The fabled World War II bomber Memphis Belle will finally go on public display next spring at the National Museum of the U.S. Air Force alongside John F. Kennedy's presidential plane, an early Wright Brothers flyer and other national treasures.
The journey from the flak-ridden skies over occupied France and Germany to restoration and display in the Ohio museum has been long for one of the most celebrated American planes to survive the war.
The B-17F "Flying Fortress," feted as one of the first to make it through the required 25 bombing missions, arrived at the museum at Wright-Patterson Air Force Base in pieces a dozen years ago. It was in rough shape, having been on display outside for decades in its namesake city where it deteriorated from weather and vandalism.
Restoration work by an army of volunteers has continued for years, delayed by a major expansion at the sprawling museum near Dayton and other restoration projects vying for attention. An unveiling of the restored warbird now is scheduled for May 17, 2018 — the 75th anniversary of the crew's 25th and final mission. The Memphis Belle will be displayed as the centerpiece of an exhibit on the strategic bombing campaign that broke the back of Germany's wartime production.
"This is an American icon," said Jeff Duford, curator of the Memphis Belle exhibit. "It's like the flag that flew at Iwo Jima or the USS Arizona. This is one of those things that's truly legendary and represents America and our spirit."
Since B-17 parts are no longer manufactured, volunteers have worked long, painstaking hours fabricating them from scratch and reassembling the plane inside a cavernous restoration hangar at the museum. The wing tips just went on, but the fuselage skin is still being riveted on. And it's still missing the plastic nose cone, tail section and an authentic paint job.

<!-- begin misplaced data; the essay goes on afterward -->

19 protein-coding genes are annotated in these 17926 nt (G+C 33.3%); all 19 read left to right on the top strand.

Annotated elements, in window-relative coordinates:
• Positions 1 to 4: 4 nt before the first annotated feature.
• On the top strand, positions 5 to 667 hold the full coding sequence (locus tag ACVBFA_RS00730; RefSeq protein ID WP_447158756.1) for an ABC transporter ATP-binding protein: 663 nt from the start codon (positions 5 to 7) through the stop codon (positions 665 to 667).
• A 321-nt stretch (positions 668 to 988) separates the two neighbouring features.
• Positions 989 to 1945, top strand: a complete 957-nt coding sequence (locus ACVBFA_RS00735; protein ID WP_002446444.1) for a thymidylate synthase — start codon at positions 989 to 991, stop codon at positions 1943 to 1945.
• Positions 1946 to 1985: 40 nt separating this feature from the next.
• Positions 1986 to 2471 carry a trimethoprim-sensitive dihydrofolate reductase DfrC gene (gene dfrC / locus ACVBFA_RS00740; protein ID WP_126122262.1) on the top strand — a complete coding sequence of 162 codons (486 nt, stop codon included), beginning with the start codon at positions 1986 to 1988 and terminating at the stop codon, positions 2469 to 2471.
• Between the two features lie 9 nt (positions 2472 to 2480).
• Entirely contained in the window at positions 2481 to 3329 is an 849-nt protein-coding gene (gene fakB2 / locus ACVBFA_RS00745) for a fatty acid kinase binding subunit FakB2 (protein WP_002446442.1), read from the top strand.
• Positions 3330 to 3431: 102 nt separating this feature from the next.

Greg Hassler, who is supervising the restoration, knows the clock is now ticking.
"We will have it done," Hassler vowed. "The airplane will look like it did on its 25th mission on 17 May of next year."
The four-engine bomber bristling with .50-caliber machine guns was piloted by then-Lt. Robert Morgan and had its famous name before it left the U.S. mainland. Morgan, who died in 2004, said it was inspired by his sweetheart, 19-year-old Memphis resident Margaret Polk. The actual moniker came from a riverboat in a John Wayne movie called "Lady for a Night" that Morgan and his co-pilot saw the night before the crew voted on a name.
Before heading for Europe, Morgan flew the bomber to Memphis, where Polk christened it with a bottle of champagne amid much fanfare.
The Memphis Belle, with the leggy Esquire magazine pinup girl painted on the nose, survived six months of punishing air combat in 1942-43 during missions to bomb factories and submarine pens. In doing so, the airplane and its crew beat the odds in a big way. Two out of three young men — their average age was 20 — who flew on those B-17 missions from airfields in England did not survive the war. One out of every 18 planes was lost to combat.
Because the plane's crew members sometimes flew in other planes, they actually completed their requisite 25th mission two days before the Belle, which flew its 25th on May 19, 1943, making it one of the first B-17s to do so.
After being honored by the Army brass and the king and queen of England, most of the original crew and plane were reunited for a highly publicized tour of the U.S. to help sell war bonds in the summer of 1943, including a stop at the same Ohio Air Force base where it will now reside permanently.
A 1944 William Wyler documentary added to the lore of the Belle, while younger generations were introduced to it in a 1990 hit movie that was a fictionalized account of the final mission.
Despite the Memphis Belle's installation at the Air Force museum, the legislature in Tennessee earlier this year designated it as that state's official airplane.